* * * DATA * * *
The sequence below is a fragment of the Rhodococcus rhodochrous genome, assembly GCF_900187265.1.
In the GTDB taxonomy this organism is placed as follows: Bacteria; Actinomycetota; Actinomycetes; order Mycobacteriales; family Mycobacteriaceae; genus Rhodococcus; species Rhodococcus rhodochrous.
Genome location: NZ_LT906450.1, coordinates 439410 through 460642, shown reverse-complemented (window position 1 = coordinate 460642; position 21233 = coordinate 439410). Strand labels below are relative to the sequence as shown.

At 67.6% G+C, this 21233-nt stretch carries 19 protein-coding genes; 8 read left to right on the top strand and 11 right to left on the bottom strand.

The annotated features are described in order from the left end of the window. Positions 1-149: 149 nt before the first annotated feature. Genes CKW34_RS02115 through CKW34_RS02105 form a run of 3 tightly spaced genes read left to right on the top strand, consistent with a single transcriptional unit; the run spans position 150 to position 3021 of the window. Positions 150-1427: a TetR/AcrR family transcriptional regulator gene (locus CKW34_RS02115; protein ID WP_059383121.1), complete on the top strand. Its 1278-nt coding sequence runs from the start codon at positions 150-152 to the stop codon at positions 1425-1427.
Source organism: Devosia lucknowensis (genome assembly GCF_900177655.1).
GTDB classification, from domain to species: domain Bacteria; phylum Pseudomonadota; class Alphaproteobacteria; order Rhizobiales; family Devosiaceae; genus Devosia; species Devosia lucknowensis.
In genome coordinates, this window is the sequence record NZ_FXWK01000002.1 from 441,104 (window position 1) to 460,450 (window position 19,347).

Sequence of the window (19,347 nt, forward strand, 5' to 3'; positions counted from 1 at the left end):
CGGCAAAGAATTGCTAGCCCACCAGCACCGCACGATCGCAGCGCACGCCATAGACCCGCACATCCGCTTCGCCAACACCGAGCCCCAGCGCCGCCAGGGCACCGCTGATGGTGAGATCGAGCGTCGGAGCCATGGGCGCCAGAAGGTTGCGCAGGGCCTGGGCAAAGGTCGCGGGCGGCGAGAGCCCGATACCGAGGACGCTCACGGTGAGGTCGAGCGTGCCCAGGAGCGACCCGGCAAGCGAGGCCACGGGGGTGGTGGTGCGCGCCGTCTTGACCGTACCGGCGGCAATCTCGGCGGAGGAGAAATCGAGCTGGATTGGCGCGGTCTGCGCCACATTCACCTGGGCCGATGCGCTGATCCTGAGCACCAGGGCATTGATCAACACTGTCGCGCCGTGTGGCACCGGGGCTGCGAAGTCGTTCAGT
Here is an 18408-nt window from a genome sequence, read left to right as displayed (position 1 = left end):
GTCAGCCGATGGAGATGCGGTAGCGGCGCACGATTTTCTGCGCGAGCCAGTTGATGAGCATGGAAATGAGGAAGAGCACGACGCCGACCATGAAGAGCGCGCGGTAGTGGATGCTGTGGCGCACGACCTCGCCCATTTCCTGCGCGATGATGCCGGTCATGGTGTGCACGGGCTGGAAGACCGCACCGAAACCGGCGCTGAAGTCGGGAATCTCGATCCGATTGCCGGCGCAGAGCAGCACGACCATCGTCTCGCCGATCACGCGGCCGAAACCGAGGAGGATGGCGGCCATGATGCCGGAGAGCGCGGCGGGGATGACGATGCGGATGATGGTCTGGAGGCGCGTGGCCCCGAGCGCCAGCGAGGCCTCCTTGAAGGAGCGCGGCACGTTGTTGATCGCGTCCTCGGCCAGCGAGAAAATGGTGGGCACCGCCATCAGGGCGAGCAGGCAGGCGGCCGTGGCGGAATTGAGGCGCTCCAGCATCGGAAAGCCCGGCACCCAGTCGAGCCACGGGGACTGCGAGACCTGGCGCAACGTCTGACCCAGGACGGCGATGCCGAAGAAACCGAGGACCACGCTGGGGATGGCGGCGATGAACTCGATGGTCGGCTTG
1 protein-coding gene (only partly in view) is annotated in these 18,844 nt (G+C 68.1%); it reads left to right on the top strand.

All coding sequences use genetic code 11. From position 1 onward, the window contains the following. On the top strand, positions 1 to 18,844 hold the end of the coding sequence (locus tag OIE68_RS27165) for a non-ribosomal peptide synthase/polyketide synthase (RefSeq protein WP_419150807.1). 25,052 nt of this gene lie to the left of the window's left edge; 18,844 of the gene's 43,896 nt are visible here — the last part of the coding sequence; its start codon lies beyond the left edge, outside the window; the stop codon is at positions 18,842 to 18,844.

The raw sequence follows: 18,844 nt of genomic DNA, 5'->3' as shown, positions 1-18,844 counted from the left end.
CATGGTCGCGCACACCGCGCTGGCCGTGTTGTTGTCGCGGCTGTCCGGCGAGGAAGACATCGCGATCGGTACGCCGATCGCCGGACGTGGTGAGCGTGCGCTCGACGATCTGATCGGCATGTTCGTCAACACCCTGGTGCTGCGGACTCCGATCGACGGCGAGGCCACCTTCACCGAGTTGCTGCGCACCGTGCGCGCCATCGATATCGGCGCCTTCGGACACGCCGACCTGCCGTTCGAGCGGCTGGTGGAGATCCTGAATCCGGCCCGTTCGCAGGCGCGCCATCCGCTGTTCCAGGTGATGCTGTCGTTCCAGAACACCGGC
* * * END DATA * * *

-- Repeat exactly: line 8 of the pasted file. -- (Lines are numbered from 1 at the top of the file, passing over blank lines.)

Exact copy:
In genome coordinates, this window is the sequence record NZ_FXWK01000002.1 from 441,104 (window position 1) to 460,450 (window position 19,347).